Monday, 13 September 2010
Living On An Island
View Across Strood Channel to Wigborough Hill ~ Pastel on paper
"He who has never seen himself surrounded on all sides by the sea can never possess an idea of the world, and of his relation to it." (Johann Wolfgang von Goethe)
We've been getting some pretty big tides this week and of course the Strood has been getting covered for a time each day and as a consequence we're getting all the usual questions in the shop from curious visitors to the island, who have found themselves marooned for an hour or so. From the "how on earth do you all put up with it?" and "how long until we can get across?" to (almost unbelievably) "should we find a place to stay until it goes down?". And yesterday a nice couple visiting from Scotland, with a view to a move down south to Mersea, asked me "as a local, how do you feel about getting caught by the tide?". This, I think is a very interesting question that raises a couple of wider questions, like, how do any of us feel about living on this relatively small, muddy island and do we possess an island mentality? after all we are, in Britain, all islanders in a broader sense.
After briefly trawling the Internet for references to island mentality it quickly becomes apparent most views of this are negative, which it seems is in part due to the fact that most uses of the term island mentality seem to refer to the cultural, moral, ideological isolation of island life, whilst this may be true for some, small isolated, islands (probably not for a heavily populated place like Mersea, only a spitting distance from the mainland) it still doesn't satisfy the question of whether there is a deeper feeling or state of mind associated with living on a small lump of land, surrounded on all sides by water, or mostly mud in our case! I'm not entirely sure myself, but I, like others have a deep affinity with this place, that seems to get stronger as I get older. There is also some comfort for me in living such a geographically defined place as an island, as opposed to a sprawling suburb say.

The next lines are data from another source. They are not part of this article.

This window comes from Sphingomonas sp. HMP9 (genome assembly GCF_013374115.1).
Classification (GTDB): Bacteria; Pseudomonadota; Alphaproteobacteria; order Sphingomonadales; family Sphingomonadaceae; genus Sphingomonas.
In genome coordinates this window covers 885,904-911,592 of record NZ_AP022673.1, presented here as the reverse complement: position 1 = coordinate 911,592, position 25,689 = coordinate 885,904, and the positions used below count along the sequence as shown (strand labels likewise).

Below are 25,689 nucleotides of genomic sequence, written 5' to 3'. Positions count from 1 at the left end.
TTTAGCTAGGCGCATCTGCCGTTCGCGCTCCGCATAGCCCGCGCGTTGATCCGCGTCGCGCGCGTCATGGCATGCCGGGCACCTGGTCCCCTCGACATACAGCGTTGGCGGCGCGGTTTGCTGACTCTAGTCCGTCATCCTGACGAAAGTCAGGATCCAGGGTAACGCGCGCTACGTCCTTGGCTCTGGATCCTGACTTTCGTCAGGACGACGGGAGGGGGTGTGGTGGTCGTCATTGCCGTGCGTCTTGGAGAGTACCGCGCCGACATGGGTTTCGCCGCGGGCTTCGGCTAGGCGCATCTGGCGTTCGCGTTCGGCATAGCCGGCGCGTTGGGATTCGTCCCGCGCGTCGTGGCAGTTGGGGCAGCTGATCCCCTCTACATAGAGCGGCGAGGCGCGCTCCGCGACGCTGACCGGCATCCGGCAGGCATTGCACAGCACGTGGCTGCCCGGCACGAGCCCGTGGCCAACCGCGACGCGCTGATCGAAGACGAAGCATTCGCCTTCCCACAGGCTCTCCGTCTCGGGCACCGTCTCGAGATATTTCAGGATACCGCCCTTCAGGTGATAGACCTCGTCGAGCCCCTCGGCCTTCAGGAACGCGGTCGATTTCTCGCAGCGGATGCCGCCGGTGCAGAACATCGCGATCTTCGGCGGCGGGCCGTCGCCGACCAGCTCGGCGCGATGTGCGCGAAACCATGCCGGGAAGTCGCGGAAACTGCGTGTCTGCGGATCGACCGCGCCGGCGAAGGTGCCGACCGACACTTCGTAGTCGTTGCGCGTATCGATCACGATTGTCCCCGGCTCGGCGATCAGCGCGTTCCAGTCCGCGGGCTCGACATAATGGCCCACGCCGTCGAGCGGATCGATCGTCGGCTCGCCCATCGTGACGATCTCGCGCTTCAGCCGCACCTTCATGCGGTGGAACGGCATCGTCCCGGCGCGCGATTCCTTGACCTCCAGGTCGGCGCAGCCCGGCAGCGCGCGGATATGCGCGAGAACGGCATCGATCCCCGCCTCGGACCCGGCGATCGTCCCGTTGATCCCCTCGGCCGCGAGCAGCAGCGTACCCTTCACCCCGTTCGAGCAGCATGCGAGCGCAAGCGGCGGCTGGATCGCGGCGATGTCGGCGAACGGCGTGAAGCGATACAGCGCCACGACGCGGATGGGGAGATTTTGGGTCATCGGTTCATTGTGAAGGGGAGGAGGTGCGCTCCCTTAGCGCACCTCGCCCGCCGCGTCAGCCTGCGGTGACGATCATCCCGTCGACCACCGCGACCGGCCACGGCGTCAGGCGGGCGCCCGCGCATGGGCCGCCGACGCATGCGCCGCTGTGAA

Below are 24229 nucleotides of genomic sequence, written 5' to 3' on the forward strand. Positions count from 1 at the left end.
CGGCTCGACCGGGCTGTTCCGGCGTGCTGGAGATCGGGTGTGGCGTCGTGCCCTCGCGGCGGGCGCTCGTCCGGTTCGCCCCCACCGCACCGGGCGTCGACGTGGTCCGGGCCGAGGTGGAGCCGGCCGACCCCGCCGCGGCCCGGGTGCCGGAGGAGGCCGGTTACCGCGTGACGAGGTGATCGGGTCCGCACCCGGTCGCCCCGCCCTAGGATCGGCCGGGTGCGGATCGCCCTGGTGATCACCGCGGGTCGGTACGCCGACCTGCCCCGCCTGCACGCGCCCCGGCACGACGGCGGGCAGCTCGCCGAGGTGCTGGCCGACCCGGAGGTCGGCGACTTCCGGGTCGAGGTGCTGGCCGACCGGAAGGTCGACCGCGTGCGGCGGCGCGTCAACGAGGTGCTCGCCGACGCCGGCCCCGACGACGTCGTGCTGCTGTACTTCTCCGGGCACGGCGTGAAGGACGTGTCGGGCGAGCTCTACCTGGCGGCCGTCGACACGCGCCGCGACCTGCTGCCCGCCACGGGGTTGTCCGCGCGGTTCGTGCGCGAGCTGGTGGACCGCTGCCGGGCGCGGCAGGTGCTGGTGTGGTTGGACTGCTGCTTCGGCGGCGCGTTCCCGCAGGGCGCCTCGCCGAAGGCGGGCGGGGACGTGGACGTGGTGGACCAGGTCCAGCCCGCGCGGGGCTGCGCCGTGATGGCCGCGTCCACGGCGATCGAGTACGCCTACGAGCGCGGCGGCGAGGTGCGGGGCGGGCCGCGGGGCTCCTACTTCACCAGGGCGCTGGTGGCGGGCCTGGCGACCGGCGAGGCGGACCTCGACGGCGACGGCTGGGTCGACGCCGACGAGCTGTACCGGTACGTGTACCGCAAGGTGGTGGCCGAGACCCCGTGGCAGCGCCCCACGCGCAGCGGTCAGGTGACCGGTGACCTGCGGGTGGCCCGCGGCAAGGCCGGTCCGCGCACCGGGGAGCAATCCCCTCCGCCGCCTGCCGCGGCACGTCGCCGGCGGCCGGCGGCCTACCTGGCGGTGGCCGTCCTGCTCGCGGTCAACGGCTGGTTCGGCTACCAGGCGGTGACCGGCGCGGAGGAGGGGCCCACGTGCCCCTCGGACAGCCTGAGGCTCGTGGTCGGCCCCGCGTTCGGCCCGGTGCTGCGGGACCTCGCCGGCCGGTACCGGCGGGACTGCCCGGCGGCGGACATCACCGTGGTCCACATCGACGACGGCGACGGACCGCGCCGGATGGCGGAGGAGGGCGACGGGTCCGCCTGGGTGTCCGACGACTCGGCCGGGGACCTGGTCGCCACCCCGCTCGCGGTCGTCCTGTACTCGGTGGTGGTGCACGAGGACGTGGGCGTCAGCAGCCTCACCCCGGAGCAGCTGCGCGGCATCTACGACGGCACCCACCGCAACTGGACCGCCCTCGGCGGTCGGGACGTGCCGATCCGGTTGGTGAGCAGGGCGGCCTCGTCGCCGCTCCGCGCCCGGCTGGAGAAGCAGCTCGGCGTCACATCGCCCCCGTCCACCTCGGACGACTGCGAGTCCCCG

One of the positive aspects of getting caught by the tide here is that it can be spectacularly beautiful when the salt marsh is covered. For an hour or two we are truly isolated and have our timetable set by nature again, and are reminded that we are not actually in control of everything. I'm sure there are many who live here and have been caught by the tide on a summer's night on the Colchester side of the Strood and like me have got out of the car, rolled up their trousers and paddled around on the footpath under the stars to the sound of the seabirds, until the water has receded.
I think for the couple from Scotland contemplating a move to an island like ours, if you are seriously concerned about the tide covering the road a few times a month, then, maybe you should look elsewhere.